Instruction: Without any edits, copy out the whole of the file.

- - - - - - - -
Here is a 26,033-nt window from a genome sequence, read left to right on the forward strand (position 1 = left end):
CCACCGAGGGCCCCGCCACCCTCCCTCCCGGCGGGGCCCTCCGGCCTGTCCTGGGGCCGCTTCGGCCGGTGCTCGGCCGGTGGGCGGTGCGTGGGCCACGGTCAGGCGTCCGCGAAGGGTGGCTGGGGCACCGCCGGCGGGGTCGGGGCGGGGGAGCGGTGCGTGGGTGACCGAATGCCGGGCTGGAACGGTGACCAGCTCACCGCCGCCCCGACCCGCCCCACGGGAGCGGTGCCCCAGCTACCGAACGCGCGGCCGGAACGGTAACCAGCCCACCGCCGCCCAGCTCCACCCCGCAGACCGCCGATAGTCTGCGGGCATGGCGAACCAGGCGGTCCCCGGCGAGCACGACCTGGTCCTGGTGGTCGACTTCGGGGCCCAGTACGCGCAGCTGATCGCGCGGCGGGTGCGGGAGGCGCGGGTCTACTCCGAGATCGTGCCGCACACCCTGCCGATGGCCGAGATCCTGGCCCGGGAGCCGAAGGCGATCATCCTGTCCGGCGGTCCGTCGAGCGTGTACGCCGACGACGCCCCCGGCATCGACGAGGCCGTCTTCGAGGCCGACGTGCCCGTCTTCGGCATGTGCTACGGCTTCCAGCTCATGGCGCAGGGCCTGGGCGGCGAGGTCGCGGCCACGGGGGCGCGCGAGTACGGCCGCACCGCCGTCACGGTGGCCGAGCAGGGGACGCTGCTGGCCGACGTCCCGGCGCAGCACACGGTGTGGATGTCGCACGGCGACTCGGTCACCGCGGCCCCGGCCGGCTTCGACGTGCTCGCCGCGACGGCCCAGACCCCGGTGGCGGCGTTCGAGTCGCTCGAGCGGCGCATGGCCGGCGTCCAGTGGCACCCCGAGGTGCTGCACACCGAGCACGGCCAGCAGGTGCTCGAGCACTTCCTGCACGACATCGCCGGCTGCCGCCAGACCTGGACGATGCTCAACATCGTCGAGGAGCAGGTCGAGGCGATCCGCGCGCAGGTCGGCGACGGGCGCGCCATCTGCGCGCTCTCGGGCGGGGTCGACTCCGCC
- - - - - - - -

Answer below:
Here is a 26,033-nt window from a genome sequence, read left to right on the forward strand (position 1 = left end):
CCACCGAGGGCCCCGCCACCCTCCCTCCCGGCGGGGCCCTCCGGCCTGTCCTGGGGCCGCTTCGGCCGGTGCTCGGCCGGTGGGCGGTGCGTGGGCCACGGTCAGGCGTCCGCGAAGGGTGGCTGGGGCACCGCCGGCGGGGTCGGGGCGGGGGAGCGGTGCGTGGGTGACCGAATGCCGGGCTGGAACGGTGACCAGCTCACCGCCGCCCCGACCCGCCCCACGGGAGCGGTGCCCCAGCTACCGAACGCGCGGCCGGAACGGTAACCAGCCCACCGCCGCCCAGCTCCACCCCGCAGACCGCCGATAGTCTGCGGGCATGGCGAACCAGGCGGTCCCCGGCGAGCACGACCTGGTCCTGGTGGTCGACTTCGGGGCCCAGTACGCGCAGCTGATCGCGCGGCGGGTGCGGGAGGCGCGGGTCTACTCCGAGATCGTGCCGCACACCCTGCCGATGGCCGAGATCCTGGCCCGGGAGCCGAAGGCGATCATCCTGTCCGGCGGTCCGTCGAGCGTGTACGCCGACGACGCCCCCGGCATCGACGAGGCCGTCTTCGAGGCCGACGTGCCCGTCTTCGGCATGTGCTACGGCTTCCAGCTCATGGCGCAGGGCCTGGGCGGCGAGGTCGCGGCCACGGGGGCGCGCGAGTACGGCCGCACCGCCGTCACGGTGGCCGAGCAGGGGACGCTGCTGGCCGACGTCCCGGCGCAGCACACGGTGTGGATGTCGCACGGCGACTCGGTCACCGCGGCCCCGGCCGGCTTCGACGTGCTCGCCGCGACGGCCCAGACCCCGGTGGCGGCGTTCGAGTCGCTCGAGCGGCGCATGGCCGGCGTCCAGTGGCACCCCGAGGTGCTGCACACCGAGCACGGCCAGCAGGTGCTCGAGCACTTCCTGCACGACATCGCCGGCTGCCGCCAGACCTGGACGATGCTCAACATCGTCGAGGAGCAGGTCGAGGCGATCCGCGCGCAGGTCGGCGACGGGCGCGCCATCTGCGCGCTCTCGGGCGGGGTCGACTCCGCC